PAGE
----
It must not, moreover, be forgotten that the popular theory has materially contributed to confuse the opinions of landed proprietors. Smith and Say endeavoured everywhere to represent the exertions of manufacturers to obtain measures of protection as inspirations of mere self-interest, and to praise, on the contrary, the generosity and disinterestedness of the landed proprietors, who are far from claiming any such measures for themselves. It appears, however, that the landed proprietors have merely become mindful of and been stimulated to the virtue of disinterestedness, which is so highly attributed to them, in order to rid themselves of it. For in the greatest number of, and in the most important, manufacturing states, these landowners have also recently demanded and obtained measures of protection, although (as we have shown in another place) it is to their own greatest injury. If the landed proprietors formerly made sacrifices to establish a national manufacturing power of their own, they did what the agriculturist in a country place does when he makes sacrifices in order that a corn mill or an iron forge may be established in his vicinity. If the landed proprietors now require protection also for their agriculture, they do what those former landed proprietors would have done if, after the mill has been erected by their aid, they required the miller to help in cultivating their fields. Without doubt that would be a foolish demand. Agriculture can only progress, the rent and value of land can only increase, in the ratio in which manufactures and commerce flourish; and manufactures cannot flourish if the importation of raw materials and provisions is restricted. This the manufacturers everywhere felt. For the fact, however, that the landed proprietors notwithstanding obtained measures of protection in most large states, there is a double reason. Firstly, in states having representative government, the landowner's influence is paramount in legislation, and the manufacturers did not venture to oppose themselves perseveringly to the foolish demand of the landowners, fearing lest they might thereby incline the latter to favour the principles of free trade; they preferred to agree with the landed proprietors.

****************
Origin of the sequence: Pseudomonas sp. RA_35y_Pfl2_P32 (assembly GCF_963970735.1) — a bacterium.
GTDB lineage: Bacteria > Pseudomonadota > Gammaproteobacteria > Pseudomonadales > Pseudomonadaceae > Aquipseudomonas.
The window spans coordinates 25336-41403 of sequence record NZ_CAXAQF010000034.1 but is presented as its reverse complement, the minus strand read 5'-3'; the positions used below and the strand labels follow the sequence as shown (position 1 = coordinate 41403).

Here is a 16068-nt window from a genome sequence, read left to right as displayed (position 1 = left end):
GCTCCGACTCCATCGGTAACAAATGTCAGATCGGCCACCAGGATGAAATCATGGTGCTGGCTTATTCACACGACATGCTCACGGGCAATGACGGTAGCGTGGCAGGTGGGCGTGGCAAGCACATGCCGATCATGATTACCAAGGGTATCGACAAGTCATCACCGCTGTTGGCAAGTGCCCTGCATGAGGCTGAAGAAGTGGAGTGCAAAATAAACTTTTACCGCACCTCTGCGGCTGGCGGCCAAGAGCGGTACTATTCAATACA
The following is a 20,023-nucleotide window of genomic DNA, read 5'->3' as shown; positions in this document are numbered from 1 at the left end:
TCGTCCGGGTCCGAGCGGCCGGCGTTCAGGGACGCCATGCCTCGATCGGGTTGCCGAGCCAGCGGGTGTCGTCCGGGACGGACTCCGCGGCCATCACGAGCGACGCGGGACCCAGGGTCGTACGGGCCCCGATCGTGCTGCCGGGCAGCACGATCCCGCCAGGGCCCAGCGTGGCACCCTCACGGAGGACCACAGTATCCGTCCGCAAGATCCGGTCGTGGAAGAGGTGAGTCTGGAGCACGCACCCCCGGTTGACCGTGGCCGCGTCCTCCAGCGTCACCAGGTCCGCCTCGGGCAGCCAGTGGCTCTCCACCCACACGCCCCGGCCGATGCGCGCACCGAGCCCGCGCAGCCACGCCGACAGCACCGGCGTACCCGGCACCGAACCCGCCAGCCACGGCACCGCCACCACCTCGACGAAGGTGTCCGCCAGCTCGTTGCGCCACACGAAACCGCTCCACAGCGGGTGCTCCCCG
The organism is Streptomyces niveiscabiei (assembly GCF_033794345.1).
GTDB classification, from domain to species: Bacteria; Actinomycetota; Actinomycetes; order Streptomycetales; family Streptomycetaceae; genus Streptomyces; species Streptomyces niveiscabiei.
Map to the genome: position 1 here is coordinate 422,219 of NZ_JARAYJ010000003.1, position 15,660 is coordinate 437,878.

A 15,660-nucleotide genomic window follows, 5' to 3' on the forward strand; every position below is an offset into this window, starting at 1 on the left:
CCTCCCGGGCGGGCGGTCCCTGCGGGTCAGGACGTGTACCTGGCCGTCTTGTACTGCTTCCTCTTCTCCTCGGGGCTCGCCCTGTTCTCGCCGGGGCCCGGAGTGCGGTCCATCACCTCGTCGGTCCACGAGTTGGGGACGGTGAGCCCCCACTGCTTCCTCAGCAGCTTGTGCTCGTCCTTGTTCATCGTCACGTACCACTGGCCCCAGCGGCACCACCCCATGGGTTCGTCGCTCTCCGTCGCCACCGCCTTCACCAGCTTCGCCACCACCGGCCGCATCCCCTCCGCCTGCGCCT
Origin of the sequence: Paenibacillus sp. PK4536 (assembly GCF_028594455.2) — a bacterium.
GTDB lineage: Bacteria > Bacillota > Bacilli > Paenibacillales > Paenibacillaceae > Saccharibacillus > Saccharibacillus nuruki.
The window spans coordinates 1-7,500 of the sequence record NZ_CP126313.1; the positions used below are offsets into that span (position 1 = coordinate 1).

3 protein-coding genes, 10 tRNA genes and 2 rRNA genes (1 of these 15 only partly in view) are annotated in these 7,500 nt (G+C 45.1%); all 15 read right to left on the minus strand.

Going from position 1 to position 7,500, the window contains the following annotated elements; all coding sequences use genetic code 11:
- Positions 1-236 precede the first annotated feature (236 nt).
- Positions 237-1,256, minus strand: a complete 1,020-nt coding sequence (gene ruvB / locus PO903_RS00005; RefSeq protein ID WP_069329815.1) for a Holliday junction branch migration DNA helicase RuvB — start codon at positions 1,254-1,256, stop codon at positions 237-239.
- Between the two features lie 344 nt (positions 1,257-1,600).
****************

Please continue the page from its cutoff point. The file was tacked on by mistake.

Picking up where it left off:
It was then insinuated by the school to the landed proprietors that it is just as foolish to establish manufactures by artificial means as it would be to produce wine in cold climates in green-houses; that manufactures would originate in the natural course of things of their own accord; that agriculture affords incomparably more opportunity for the increase of capital than manufactures; that the capital of the nation is not to be augmented by artificial measures; that laws and State regulations can only induce a condition of things less favourable to the augmentation of wealth. Finally, where the admission could not be avoided that manufactures had an influence over agriculture, it was sought at least to represent that influence to be as little and as uncertain as possible. In any case (it was said) if manufactures had an influence over agriculture, at least everything is injurious to agriculture that is injurious to manufactures, and accordingly manufactures also had an influence on the increase of the rent of land, but merely an indirect one. But, on the other hand, the increase of population and of cattle, the improvements in agriculture, the perfection of the means of transport, &c. had a direct influence on the increase of rent. The case is the same here in reference to this distinction between direct and indirect influence as on many other points where the school draws this distinction (e.g. in respect of the results of mental culture), and here also is the example already mentioned by us applicable; it is like the fruit of the tree, which clearly (in the sense of the school) is an indirect result, inasmuch as it grows on the twig, which again is a fruit of the branch, this again is a fruit of the trunk, and the latter a fruit of the root, which alone is a direct product of the soil. Or would it not be just as sophistical to speak of the population, the stock of cattle, the means of transport, &c. as direct causes; but of manufactures, on the contrary, as an indirect cause of the augmentation of rents, while, nevertheless, one's very eyesight teaches one in every large manufacturing country that manufactures themselves are a chief cause of the augmentation of population, of the stock of cattle, and of means of transport, &c.? And would it be logical and just to co-ordinate these effects of manufactures with their cause—in fact, to put these results of manufactures at the head as main causes, and to put the manufactures themselves as an indirect (consequently, almost as a secondary) cause behind the former? And what else can have induced so deeply investigating a genius as Adam Smith to make use of an argument so perverted and so little in accordance with the actual nature of things, than a desire to put especially into the shade manufactures, and their influence on the prosperity and the power of the nation, and on the augmentation of the rent and the value of the land? And from what other motive can this have taken place than a wish to avoid explanations whose results would speak too loudly in favour of the system of protection? The school has been especially unfortunate since the time of Adam Smith in its investigations as to the nature of rent. Ricardo, and after him Mill, M'Culloch, and others, are of opinion that rent is paid on account of the natural productive fertility inherent in the land itself. Ricardo has based a whole system on this notion. If he had made an excursion to Canada, he would have been able to make observations there in every valley, on every hill, which would have convinced him that his theory is based on sand. As he, however, only took into account the circumstances of England, he fell into the erroneous idea that these English fields and meadows for whose pretended natural productive capability such handsome rents are now paid, have at all times been the same fields and meadows. The original natural productive capability of land is evidently so unimportant, and affords to the person using it so small an excess of products, that the rent derivable from it alone is not worth mentioning. All Canada in its original state (inhabited merely by hunters) would yield in meat and skins scarcely enough income to pay the salary of a single Oxonian professor of political economy. The natural productive capability of the soil in Malta consists of rocks, which would scarcely have yielded a rent at any time. If we follow up with the mind's eye the course of the civilisation of whole nations, and of their conversion from the condition of hunters to the pastoral condition, and from this to that of agriculturists, &c., we may easily convince ourselves that the rent everywhere was originally nil, and that it rose everywhere with the progress of civilisation, of population, and with the increase of mental and material capital. By comparing the mere agricultural nation with the agricultural, manufacturing, and commercial nation, it will be seen that in the latter twenty times more people live on rents than in the former. According to Marshal's statistics of Great Britain, for example, in England and Scotland 16,537,398 human beings were living in 1831, among whom were 1,116,398 rentiers. We could scarcely find in Poland on an equal space of land the twentieth part of this number. If we descend from generals to particulars and investigate the origin and cause of the rental of separate estates, we find everywhere that it is the result of a productive capability which has been bestowed on it not spontaneously by nature, but chiefly (directly or indirectly) through the mental and material labour and capital employed thereon and through the development of society. We see, indeed, how pieces of land yield rents which the hand of men has never stirred by cultivation, as, for instance, quarries, sand pits, pasture grounds; but this rent is merely the effect of the increase of culture, capital, and population in the vicinity. We see, on the other hand, that those pieces of land bring most rent whose natural productive capability has been totally destroyed, and which serve for no other use than for men to eat and drink, sit, sleep, or walk, work, or enjoy themselves, teach or be taught upon, viz. building sites.